Reflection On Positivity In The Classroom

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Despite the ephemeral nature of education theory and teacher training, one aspect of theory and training that remains constant is a focus on developing as a reflective practitioner (Loughran, 2002). This may in part be due to the belief that reflection and learning are intrinsically linked. Boud et al. (1985) summarise this link and write that “reflection is an important human activity in which people recapture their experience, think about it, mull it over and evaluate it. It is this working with experience that is important in learning”. I believe that the daily, weekly, and termly opportunities to implement change based on past experience that teaching offers is the reason that it lends itself so well to learning through reflection. It is …show more content…
Ming-tak and Wai-shing (2008) argue that “there is no single best way to manage classroom; and no one model or theory can address the great variety of circumstances and difficulties teachers encounter”. It is for this reason that I will focus my reflections on the effectiveness of positivity in behaviour management and look at strategies under this wide ranging area that may be useful to deploy to my own circumstances and difficulties.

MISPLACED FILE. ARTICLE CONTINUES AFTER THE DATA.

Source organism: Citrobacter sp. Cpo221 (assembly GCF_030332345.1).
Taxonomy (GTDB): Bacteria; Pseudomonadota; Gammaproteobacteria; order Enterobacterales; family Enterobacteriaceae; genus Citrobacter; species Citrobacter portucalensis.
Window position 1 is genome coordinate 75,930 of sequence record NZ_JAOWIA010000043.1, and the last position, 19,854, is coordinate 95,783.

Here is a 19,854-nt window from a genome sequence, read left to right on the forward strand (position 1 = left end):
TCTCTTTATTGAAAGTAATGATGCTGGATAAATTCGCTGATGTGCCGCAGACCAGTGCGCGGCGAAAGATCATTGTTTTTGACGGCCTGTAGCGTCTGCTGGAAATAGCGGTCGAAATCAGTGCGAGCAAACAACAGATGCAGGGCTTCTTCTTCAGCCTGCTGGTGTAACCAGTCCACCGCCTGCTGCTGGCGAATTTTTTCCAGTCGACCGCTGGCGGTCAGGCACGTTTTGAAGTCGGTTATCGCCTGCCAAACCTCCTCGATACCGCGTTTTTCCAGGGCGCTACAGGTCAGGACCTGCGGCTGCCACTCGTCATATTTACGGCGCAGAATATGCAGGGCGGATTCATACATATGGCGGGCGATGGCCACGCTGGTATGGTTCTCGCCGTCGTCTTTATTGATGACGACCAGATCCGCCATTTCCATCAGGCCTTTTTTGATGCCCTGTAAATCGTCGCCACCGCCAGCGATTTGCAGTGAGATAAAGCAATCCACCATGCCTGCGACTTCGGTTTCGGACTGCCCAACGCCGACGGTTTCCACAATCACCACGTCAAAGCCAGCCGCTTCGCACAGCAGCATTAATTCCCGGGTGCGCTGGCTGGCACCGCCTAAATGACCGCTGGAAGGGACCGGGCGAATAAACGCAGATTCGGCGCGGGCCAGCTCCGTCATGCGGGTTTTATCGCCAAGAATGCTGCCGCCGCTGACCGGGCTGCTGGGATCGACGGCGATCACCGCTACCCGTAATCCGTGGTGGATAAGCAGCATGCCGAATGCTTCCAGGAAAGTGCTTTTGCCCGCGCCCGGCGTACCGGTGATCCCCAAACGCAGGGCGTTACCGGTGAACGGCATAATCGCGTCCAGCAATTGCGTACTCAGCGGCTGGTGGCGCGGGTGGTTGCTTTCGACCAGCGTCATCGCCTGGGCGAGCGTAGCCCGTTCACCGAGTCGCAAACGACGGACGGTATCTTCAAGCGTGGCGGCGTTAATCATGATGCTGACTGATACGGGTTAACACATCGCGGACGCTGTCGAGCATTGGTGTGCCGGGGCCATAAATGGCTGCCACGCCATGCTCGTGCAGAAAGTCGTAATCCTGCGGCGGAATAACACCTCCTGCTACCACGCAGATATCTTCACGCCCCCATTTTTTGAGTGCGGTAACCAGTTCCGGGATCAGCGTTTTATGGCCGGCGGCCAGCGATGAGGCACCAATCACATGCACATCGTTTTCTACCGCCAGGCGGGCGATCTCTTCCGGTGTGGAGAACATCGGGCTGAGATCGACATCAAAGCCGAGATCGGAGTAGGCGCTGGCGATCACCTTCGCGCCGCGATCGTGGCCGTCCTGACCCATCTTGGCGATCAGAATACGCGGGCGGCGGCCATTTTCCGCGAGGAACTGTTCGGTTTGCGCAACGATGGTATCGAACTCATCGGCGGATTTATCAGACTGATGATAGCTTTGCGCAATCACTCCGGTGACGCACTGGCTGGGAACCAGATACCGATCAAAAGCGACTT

I decided to focus my reflections on positivity in the classroom after beginning to see the effectiveness of praising more positive behaviour than punishing negative behaviour with a particular Year 7 class of mine. There are others, such as Grundy and Blandford (1999), who recognise “the need for education institutions to develop a culture for positive behaviour”.
…show more content…
To reach a conclusion I will assess the most recent Ofsted report (2014), the Behaviour Policy (2015) and my own reflections on my experience of Academy A. Though the latest Ofsted report (2014) does not explicitly refer to positivity when evaluating Academy A’s behaviour management, there is a sense of positivity reflected in the report. They describe it as a “rapidly improving academy” (Ofsted, 2014) where the Headteacher has “drive, determination and high expectations”. I agree that, from my experience, Academy A has an air of positivity towards its continual improvement. Furthermore, I believe that the behaviour policy shows that Academy A directs this positivity to behaviour and classroom management. In the statement of their behaviour policy, Academy A states that they “hope that by encouraging positive behaviour patterns it can promote good relationships throughout the Academy built upon trust and understanding” (Academy A, 2016: See Appendix 1). From this we can conclude that - in theory - creating a positive culture is at the forefront of Academy A’s policy on classroom management. Positivity is also embedded in to the consequences system that Academy A enforces. Rather than harsh sanctions to those misbehaving, the policy gives students the choice and opportunity to

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